Author: Ilya Fonyakov
Translated by Dmitri Manin
WHAT USE IS AN OBOL TO CHARON?
They had a custom in Ancient Greece
To put a copper coin, an obol,
In the deceased’s mouth
So he could pay his fare to Charon,
The ferryman across
The river Styx
In the kingdom of the dead.
Greek myths are,
As a rule, detailed and logical:
Everything falls into place there,
A tight knot
Of causes and effects.
But in this particular case
The Greeks held something back.
I was always curious:
What use is an obol to Charon?
What did he do with his proceeds?
An answer suggests itself: bought booze.
Does that mean they had
A pub in Hades?
But then, what did the publican
Do with his proceeds?
Or was Charon a hoarder
Who collected obol after obol
And savored the sight of his treasures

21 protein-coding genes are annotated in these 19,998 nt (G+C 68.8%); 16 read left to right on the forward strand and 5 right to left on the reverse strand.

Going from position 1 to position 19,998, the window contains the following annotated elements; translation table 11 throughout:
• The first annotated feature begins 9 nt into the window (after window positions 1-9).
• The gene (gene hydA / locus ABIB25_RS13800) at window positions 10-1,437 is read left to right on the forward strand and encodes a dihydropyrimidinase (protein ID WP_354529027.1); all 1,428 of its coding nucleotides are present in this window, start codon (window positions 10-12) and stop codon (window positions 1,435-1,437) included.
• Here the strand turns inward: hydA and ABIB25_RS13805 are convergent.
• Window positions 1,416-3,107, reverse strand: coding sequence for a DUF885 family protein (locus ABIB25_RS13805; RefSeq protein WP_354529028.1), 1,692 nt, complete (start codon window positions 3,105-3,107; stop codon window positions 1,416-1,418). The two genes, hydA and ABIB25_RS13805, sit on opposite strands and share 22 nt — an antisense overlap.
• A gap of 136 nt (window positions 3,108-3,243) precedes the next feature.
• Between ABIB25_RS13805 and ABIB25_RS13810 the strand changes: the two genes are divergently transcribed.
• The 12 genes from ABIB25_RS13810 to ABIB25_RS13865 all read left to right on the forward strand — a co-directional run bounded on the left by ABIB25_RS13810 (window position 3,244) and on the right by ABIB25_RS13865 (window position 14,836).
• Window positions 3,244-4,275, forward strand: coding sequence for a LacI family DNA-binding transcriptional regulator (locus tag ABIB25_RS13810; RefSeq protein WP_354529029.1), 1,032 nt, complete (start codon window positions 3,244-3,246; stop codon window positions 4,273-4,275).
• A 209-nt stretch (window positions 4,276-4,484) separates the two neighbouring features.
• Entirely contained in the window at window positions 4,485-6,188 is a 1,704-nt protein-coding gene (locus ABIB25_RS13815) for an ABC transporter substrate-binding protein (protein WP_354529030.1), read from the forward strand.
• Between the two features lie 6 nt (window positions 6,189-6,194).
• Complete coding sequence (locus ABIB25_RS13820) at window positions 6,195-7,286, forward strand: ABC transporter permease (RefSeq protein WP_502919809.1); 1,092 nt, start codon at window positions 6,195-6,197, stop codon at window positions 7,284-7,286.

By the light of a funerary torch?
He must have amassed a vast wealth that way —
Just think how many souls
Rode his boat in thousands of years!
Perhaps the hidden treasures
People find from time to time in the ground
Are his forgotten stashes?
But then, where did he invest
His main assets?
Into real estate or into securities?
Maybe there were banking houses
Or what if Charon
Was secretly dealing with the world of the living
And conducted business there
A friend of mine,
A devotee of market economy,
Once said, “At the very least,
It’s not all as hopeless as it would seem!
Where there’s money involved, even if small change,
Then he paused and added:
“Suppose you pay Charon a little extra —
And buy him off?
Or the other way around, refuse to pay,
Plead destitution, bankruptcy, default,
Turn your pockets inside out as a proof?
What will he do?
Will he say, ‘to hell with you’, and give you a free ride,
Or will he simply send you away,
That is, back to earth?”